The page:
Instead of attacking the concentrated wealth and power of big finance, Democrats took the neoliberal route and passed a blizzard of complicated rules in the Dodd-Frank financial reform package that attempted to reduce specific financial sector risk. Many of those provisions were quite worthy, to be sure, but after the crisis the biggest banks are even larger than they were before the crisis and financial sector profits quickly bounced back to their previous levels.

The Obama administration also proved itself largely incapable of enforcing laws against white-collar crime. Department of Justice careerists like Eric Holder and Lanny Breuer were terrified that anything more than gentle wrist-slap fines would undermine the stability of the financial sector. As a result, despite massive fraud carried out during the housing bubble and the ensuing crash, no major bank and none of their top executives were convicted of anything.

Most damning of all, neoliberalism under Obama turned in the worst economic performance since the 1930s. Despite the fact that the 2008 crash left obvious excess capacity, there was no catch-up growth — on the contrary, growth was about two-thirds the 1945-2007 average, with no sign of speeding up on the horizon. Even 10 years after the start of the recession, there is every sign that the economy is still depressed.

So despite the confident predictions of the Chicago School, the political economy created by neoliberalism turned out to be identical to 1920s laissez-faire economics in every important respect. The United States is once again a country which functions mostly on behalf of a tiny capitalist elite. It has the same extreme inequality, the same bloated, crisis-prone financial sector, the same corruption, and the same political backlash to the status quo and rising extremist factions.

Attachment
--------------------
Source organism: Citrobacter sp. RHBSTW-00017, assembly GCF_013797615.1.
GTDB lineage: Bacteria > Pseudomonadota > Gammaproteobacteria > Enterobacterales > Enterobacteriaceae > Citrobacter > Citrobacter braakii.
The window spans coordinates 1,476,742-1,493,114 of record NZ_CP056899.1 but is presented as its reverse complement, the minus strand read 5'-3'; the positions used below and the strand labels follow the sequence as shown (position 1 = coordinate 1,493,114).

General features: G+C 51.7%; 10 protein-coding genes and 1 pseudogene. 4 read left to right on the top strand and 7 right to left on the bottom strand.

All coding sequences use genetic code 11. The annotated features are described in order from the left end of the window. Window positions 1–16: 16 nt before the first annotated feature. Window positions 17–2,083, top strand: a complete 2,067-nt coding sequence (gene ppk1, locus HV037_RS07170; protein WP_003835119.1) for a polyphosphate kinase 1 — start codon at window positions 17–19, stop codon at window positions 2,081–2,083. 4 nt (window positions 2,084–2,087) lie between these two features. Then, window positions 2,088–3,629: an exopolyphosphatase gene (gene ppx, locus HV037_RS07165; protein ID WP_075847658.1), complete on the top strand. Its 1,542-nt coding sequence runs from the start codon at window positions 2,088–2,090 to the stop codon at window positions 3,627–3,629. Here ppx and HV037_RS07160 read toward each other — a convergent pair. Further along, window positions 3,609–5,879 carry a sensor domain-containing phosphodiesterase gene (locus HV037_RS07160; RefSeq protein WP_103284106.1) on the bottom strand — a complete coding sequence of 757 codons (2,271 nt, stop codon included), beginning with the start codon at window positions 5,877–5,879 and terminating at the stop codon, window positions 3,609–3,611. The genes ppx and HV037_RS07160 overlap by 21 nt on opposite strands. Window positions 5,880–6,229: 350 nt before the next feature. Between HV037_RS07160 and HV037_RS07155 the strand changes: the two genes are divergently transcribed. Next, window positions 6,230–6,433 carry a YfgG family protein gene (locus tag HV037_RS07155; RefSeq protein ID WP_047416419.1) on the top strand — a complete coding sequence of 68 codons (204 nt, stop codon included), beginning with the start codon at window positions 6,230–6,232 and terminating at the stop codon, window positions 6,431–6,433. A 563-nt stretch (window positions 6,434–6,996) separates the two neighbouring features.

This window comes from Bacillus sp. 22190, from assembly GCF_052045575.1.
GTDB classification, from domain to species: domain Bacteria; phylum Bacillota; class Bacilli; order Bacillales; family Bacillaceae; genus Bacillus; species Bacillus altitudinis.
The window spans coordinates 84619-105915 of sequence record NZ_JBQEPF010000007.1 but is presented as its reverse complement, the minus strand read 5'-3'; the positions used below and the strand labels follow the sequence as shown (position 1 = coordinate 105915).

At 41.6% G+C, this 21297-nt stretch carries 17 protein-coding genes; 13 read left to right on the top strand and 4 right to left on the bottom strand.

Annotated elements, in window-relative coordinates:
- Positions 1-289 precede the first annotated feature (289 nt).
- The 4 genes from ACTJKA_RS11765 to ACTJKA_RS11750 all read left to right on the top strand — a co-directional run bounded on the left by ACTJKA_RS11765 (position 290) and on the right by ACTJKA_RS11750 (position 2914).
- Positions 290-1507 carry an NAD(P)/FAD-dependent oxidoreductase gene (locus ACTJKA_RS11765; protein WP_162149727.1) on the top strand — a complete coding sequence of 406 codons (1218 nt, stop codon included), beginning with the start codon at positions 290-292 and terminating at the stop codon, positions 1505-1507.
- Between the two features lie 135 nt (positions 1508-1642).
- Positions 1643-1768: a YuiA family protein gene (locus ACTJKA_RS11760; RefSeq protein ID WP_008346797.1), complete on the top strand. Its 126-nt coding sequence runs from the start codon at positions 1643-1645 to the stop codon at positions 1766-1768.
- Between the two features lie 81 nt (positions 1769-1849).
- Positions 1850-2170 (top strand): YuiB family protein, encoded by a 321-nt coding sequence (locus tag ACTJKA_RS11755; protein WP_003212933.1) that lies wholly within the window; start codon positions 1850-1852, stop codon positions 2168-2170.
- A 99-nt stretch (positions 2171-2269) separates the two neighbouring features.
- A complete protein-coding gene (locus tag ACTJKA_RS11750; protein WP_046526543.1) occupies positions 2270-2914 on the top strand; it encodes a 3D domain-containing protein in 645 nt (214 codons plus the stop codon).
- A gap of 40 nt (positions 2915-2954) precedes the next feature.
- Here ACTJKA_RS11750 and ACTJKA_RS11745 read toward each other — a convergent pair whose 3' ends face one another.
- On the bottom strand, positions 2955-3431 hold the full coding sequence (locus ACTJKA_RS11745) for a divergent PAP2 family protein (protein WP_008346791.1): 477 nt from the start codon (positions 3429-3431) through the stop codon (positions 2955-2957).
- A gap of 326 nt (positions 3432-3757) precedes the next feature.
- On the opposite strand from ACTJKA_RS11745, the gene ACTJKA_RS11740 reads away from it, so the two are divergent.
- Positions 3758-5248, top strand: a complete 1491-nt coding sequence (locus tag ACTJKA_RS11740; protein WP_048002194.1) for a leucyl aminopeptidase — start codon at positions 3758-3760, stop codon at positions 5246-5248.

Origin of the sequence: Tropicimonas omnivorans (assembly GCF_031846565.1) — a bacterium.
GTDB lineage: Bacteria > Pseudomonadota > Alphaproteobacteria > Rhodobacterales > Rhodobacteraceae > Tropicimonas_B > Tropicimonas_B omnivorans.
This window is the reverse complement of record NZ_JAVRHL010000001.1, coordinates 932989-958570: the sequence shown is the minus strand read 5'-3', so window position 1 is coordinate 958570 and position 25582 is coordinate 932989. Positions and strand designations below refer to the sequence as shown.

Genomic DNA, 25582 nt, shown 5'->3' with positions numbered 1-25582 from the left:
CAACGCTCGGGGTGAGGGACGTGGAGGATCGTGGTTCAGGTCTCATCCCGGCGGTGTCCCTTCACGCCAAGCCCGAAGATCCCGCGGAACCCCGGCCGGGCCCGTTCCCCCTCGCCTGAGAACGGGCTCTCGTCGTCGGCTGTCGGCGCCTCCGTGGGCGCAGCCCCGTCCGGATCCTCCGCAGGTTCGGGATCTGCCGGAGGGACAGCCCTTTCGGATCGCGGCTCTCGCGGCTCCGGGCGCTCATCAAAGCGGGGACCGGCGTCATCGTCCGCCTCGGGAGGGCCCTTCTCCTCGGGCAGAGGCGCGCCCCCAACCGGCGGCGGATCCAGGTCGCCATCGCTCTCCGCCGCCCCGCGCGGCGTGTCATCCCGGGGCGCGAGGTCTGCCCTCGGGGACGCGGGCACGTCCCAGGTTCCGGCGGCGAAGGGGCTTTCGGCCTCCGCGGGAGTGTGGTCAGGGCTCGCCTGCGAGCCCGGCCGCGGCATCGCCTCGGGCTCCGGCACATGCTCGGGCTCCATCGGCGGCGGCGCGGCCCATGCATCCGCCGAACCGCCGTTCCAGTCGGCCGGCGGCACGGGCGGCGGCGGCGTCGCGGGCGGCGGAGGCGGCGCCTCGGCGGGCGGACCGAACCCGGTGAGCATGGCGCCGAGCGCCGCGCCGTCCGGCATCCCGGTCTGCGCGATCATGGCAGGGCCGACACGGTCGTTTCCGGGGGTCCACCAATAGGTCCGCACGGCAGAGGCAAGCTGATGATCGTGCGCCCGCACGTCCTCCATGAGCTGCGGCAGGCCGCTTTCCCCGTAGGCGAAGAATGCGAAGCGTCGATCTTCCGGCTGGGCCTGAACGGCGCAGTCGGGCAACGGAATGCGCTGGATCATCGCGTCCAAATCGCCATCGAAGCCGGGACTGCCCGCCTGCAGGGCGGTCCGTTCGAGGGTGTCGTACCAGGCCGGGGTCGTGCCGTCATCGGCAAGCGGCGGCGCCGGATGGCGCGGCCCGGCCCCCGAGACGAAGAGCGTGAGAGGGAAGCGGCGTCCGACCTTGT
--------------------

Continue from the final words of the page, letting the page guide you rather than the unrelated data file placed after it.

Now, it must be admitted that Obama is a magnificent political talent, the finest national politician in terms of raw ability since FDR. As long as he was at the top of the party, his sheer charisma and moderately good policy record allowed him to get re-elected — especially against a tone-deaf aristocrat like Mitt Romney, who had advocated that Detroit be allowed to go bankrupt.

But Hillary Clinton, by her own admission, is not very good at retail politics. She has neither the cool, effortless charisma of Obama, nor the warm human touch of her husband. Worse, she is accurately perceived as being firmly ensconced in the political and economic elite — made worse still by a (partly unfairly) awful relationship with the press, and a lingering miasma of scandal and corruption. But fundamentally, Clinton — virtually handpicked by the party elite, and promising to continue and build on the accomplishments of Obama — was the candidate of Democratic Party neoliberalism, for better and worse. And she lost to Donald Trump.

All this has profoundly discredited neoliberalism within the Democratic Party. The last generation of centrist policymaking has been a giant failure. There was some partial recognition of the problems under President Obama, and much worthy policy, but nowhere near the fundamental economic restructuring that is clearly needed to stop the economic elite from hoarding the fruits of growth.

So what is to be done?

Next up, the return of the trust busters.

This is the first article in a four-part series on the future of the American left. Stay tuned for the next installment.